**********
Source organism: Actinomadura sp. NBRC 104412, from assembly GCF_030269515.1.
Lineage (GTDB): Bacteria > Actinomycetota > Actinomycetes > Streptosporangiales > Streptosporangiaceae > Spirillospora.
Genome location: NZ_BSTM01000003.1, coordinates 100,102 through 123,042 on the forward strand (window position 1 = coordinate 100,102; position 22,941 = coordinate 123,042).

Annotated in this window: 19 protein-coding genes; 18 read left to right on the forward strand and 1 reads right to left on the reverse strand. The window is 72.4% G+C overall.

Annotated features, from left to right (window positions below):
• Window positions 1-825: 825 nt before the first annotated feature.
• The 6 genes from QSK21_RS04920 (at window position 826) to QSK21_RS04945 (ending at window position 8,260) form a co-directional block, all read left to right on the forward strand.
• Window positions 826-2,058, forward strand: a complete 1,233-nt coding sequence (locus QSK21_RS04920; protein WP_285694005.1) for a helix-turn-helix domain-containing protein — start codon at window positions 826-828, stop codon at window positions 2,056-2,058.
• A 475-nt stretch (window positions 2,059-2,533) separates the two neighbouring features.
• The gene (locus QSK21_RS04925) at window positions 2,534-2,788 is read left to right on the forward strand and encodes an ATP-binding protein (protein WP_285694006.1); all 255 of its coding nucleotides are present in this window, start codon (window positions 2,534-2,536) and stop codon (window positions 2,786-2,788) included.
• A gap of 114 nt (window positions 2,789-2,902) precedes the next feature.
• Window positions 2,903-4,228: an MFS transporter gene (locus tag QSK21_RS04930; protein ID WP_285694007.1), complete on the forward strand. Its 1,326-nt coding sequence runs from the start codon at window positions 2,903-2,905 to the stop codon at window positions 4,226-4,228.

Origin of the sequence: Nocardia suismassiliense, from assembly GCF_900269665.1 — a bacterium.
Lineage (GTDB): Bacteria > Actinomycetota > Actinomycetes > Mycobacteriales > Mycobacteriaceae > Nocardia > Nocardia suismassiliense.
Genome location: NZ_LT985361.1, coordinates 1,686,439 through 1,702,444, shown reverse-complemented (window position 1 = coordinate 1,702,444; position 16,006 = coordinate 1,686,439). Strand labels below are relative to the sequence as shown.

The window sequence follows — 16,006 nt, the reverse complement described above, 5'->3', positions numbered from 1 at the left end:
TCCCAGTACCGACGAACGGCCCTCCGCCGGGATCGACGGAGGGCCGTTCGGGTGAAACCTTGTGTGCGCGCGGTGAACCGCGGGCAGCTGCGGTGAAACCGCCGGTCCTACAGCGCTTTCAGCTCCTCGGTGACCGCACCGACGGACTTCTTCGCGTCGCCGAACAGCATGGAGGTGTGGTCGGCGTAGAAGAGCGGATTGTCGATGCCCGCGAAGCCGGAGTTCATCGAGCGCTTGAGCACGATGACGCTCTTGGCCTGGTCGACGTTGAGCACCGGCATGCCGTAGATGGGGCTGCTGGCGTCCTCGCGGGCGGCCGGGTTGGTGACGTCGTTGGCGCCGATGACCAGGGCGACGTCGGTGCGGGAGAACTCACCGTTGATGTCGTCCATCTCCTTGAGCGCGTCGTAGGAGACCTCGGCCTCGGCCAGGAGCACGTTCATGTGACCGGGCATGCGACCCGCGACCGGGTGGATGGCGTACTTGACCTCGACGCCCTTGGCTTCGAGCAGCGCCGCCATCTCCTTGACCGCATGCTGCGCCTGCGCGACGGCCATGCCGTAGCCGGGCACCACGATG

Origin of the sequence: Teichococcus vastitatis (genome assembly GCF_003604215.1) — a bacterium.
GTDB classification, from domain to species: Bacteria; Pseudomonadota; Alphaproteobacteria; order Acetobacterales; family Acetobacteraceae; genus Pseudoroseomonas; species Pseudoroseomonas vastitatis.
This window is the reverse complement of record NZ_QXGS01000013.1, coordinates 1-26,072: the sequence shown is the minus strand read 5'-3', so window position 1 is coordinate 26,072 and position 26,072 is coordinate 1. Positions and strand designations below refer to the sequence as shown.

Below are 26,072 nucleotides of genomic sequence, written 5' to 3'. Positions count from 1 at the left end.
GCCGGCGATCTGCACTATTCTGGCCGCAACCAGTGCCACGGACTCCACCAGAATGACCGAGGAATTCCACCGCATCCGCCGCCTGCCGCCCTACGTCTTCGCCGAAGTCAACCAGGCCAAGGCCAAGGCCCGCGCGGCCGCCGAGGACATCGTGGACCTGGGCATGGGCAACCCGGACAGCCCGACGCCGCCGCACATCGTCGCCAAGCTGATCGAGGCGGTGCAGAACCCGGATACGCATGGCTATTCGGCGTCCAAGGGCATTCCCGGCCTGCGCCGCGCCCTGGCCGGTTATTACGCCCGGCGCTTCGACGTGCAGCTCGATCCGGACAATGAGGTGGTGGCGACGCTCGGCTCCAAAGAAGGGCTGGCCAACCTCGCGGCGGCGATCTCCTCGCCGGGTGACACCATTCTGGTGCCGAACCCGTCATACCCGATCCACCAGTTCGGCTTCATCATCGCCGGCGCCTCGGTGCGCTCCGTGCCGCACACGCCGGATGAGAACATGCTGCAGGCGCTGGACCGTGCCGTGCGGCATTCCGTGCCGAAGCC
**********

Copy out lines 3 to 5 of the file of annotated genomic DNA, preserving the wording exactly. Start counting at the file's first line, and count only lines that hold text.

Genome location: NZ_BSTM01000003.1, coordinates 100,102 through 123,042 on the forward strand (window position 1 = coordinate 100,102; position 22,941 = coordinate 123,042).

Annotated in this window: 19 protein-coding genes; 18 read left to right on the forward strand and 1 reads right to left on the reverse strand. The window is 72.4% G+C overall.

Annotated features, from left to right (window positions below):